My name is Robert Flournoy. I moved with my family, when I was 9 months old, to live at Manning, Texas. My parents, Morgan and Ruby Flournoy lived here for about 80 years, from 1929 until my Mom, better known as “Miss Ruby”, died in 2009 at the age of 103 years and 10 months.
Morgan and Ruby came to Manning in 1929 to teach school. Dad was a superintendent and mother was a teacher. They taught here until the end of the school year in 1935 after the mill burned on January 3rd. They then moved to Shawnee Prairie, farmed and taught school up there, which was 3 miles away. In 1941, my Mother and Dad bought the old mill site, two lakes (the upper reserve lake and the mill pond), the “old house” (which was the only painted house in town), 1,200 acres of land and all of the sawmill ruins from Leannah Gibbs, the widow of W.M. Gibbs. He was the mill manager and builder of this house that we now are calling the Mansion on Sawmill Lake.
When we moved into this house in 1941, it had electrical fixtures and switches but no power because all the power had been generated by the sawmill as DC electricity. So, we had no electricity or running water until about 1950 when the Rural Electrification Association brought a power line all the way to Manning.
Manning was first settled in about 1867, two years after the civil war, as a small lumber camp but it grew to become the second largest town in Angelina County, next to Lufkin. In its heyday, it had approximately 1,500 people and was one of the largest southern yellow pine sawmills in the South. The sawmill burned in 1916 and was rebuilt and then caught fire again on January 3, 1935. After that, it was never rebuilt. Most of the houses were torn down and the lumber moved to other locations. The sawmill equipment, that could be salvaged, was shipped to Camden, Texas. Some of the iron dollies were apparently shipped to Japan and may have been used to make bullets to fire back at us later on.
Manning and the Carter-Kelley Lumber Company was a bustling, industrial complex that was built in the heart of huge long-leaf pine forest lands owned by the company. Once the timber land was cut over, it was not replanted and eventually it was more economical to move the sawmill to another location where there was timber than it was to rebuild it. Some people call it a ghost town. It wasn’t really a ghost town to me because we lived here and the wonderful stories of the people and events that occurred in Manning lives on in our memories and hearts.
I can only imagine this town that had two movie theaters, two hotels, a drugstore, a depot, a coffin house, a commissary and a jail. There are very few pictures of the town but we have salvaged some pictures of the sawmill and many of the foundations of the buildings remain. We have to rely on stories to gain a real appreciation of this town that went away. I am attaching a poem written by Herbert Hamilton, a mechanic and all around talented man who lived at Manning for many years. He called this poem “Dirge”.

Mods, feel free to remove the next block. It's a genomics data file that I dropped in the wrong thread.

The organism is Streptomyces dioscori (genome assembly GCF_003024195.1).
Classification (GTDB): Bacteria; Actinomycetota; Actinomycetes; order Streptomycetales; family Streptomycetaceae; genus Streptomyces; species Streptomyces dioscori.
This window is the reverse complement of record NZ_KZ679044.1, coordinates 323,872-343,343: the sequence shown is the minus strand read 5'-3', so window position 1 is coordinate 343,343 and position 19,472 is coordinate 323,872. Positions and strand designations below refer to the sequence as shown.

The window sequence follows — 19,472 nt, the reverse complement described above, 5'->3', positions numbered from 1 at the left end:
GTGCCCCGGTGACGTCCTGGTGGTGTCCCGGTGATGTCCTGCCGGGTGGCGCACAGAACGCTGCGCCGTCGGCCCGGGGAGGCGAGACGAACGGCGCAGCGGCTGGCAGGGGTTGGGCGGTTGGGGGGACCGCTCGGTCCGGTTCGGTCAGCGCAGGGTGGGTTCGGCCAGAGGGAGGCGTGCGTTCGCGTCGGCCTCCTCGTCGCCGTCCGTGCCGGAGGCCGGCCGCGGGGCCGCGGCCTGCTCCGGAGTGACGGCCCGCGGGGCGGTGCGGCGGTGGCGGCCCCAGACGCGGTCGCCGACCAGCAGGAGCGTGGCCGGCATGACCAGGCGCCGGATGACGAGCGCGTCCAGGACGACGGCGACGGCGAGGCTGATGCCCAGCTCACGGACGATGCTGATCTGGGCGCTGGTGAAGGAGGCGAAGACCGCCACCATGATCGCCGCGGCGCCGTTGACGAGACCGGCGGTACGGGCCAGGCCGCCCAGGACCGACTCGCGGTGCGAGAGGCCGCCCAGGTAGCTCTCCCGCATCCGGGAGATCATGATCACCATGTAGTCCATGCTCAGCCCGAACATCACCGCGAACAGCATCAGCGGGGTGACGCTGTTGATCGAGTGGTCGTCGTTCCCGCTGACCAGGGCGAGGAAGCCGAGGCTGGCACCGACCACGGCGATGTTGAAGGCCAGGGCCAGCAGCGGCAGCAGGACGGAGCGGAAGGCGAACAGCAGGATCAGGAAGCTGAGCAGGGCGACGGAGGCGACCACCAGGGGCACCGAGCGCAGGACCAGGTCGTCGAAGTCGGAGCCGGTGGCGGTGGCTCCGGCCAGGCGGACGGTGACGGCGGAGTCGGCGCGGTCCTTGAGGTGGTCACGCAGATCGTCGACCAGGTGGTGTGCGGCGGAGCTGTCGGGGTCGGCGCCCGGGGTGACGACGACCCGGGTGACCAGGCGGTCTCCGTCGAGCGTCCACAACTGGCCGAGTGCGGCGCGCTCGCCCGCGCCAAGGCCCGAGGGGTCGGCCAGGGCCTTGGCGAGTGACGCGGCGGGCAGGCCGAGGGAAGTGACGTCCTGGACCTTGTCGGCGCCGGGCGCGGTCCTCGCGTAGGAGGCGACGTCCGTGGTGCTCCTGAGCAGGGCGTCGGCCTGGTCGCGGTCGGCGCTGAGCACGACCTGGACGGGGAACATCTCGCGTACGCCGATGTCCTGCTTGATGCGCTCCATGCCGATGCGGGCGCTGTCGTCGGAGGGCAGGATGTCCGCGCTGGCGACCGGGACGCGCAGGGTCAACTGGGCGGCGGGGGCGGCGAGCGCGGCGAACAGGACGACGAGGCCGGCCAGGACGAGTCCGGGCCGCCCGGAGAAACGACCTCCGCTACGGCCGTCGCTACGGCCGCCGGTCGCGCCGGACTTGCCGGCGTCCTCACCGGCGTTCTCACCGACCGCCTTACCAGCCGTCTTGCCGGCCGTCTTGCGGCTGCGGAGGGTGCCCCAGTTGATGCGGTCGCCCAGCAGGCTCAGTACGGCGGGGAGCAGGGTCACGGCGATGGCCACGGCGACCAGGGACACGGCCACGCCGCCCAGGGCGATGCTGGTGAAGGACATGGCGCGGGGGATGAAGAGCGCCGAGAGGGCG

Evidence of the railroad that serviced this town is obvious from many of the railroad trams that remain. The railroad, the Houston, Shreveport and Gulf Railroad (better known as the Shove Hard and Grunt railroad) connected to the Cotton Belt and the Texas and New Orleans railroad at Huntington.
When I was born, there were only two houses left in Manning. The “old house” and the “teacherage”, where my mother and father had moved to in 1929 after graduating from Stephen F. Austin. They met at SFA when the doors were opened for the first time at the University. They fell in love and married in 1923. When mother died in 2009, she was the oldest living graduate of Stephen F. Austin University. We named one of the rooms in the old house the SFA Room and one of the rooms as Miss Ruby’s room in their honor. We also named one of the rooms after Leannah Gibbs.
After the mill burned, Dad began cotton farming, had a couple of cotton gins and a general store at Shawnee Prairie. My brothers, Morgan, Don, and Tom worked extremely hard. Mother and my wonderful sister Judy prepared three large meals a day, cleaned house, washed clothes by hand and milked a cow twice daily. Don’t get me wrong, it was a wonderful life. We were not rich by any means, but we were wealthy in our relationships and our work ethic that allowed us all to become successful in our individual lives. We had an amazing family, built around Christian principles and values, taught us by our parents who were married for 65 years when Dad passed away in 1988.
In 1960, I met my bride-to-be at college. Genie and I married in 1962, raised three children, who collectively have produced 6 grandchildren for us. In 1979 we had an encounter with the Lord that has motivated us every day. Our first and foremost goal is to please, trust and honor God in all we do. He has been extremely faithful and gracious to us, prospering our family for over 53 years.
After my mom died, I bought the “old house” from my siblings. Genie and I found our answer to a dream when we decided to use our old home as a bed and breakfast and a wedding venue. This gives us a ministry to provide rest, relaxation and renewal to weary folks and a great place for a man and a woman to begin a wonderful life together.
I love Manning and you will too. I am anxious to share it with all who will come and experience this place that I call home.
May God bless you as He has blessed us.